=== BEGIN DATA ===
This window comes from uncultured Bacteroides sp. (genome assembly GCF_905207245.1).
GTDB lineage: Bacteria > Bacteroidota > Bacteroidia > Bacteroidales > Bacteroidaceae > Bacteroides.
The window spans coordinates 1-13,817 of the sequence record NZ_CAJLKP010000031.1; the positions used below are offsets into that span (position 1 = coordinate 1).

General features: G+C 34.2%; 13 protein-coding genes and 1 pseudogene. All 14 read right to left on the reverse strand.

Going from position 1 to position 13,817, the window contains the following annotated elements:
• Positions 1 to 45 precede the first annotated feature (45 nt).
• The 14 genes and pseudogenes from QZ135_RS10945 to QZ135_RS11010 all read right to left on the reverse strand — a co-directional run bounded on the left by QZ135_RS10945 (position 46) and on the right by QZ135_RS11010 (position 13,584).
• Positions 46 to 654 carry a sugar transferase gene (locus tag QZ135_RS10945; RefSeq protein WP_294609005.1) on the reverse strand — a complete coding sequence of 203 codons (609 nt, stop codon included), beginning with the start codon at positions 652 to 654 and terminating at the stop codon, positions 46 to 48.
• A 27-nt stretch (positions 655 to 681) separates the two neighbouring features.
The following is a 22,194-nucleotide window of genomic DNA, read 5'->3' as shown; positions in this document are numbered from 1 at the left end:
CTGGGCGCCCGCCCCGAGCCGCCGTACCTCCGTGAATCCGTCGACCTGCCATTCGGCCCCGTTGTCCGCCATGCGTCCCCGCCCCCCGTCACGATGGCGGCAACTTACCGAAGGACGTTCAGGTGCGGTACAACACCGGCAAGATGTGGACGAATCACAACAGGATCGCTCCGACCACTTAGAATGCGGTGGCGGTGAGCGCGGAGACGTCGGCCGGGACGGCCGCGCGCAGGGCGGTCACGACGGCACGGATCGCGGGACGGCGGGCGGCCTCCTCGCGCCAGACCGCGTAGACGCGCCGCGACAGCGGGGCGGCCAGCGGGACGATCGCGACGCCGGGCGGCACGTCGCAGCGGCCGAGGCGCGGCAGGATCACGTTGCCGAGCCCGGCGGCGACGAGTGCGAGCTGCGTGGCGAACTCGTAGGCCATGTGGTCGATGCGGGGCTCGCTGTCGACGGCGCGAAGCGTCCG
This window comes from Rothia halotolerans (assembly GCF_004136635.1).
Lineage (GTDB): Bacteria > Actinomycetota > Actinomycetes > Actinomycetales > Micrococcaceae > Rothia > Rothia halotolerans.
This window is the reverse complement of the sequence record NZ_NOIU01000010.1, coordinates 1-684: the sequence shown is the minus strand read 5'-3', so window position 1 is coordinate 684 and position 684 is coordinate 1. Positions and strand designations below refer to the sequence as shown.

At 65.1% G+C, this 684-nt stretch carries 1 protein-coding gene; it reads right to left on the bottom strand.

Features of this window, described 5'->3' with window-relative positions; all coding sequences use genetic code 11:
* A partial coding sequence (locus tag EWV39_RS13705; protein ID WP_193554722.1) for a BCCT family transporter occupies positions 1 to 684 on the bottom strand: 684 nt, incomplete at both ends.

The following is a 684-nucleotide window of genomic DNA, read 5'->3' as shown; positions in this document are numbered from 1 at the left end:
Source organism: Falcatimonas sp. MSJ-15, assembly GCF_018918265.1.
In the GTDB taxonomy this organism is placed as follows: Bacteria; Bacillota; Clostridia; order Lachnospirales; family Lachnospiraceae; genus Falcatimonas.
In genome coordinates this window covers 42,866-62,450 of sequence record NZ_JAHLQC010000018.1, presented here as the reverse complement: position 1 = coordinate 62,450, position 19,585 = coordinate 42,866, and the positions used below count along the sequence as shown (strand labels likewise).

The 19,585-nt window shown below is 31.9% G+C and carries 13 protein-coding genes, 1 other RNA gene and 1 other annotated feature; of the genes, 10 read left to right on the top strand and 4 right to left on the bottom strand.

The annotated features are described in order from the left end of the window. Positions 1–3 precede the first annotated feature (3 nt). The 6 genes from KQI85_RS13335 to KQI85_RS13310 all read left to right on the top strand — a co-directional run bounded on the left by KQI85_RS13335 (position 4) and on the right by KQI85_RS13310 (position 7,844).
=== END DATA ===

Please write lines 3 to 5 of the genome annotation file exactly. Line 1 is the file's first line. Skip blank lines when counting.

The window spans coordinates 1-13,817 of the sequence record NZ_CAJLKP010000031.1; the positions used below are offsets into that span (position 1 = coordinate 1).

General features: G+C 34.2%; 13 protein-coding genes and 1 pseudogene. All 14 read right to left on the reverse strand.

Going from position 1 to position 13,817, the window contains the following annotated elements: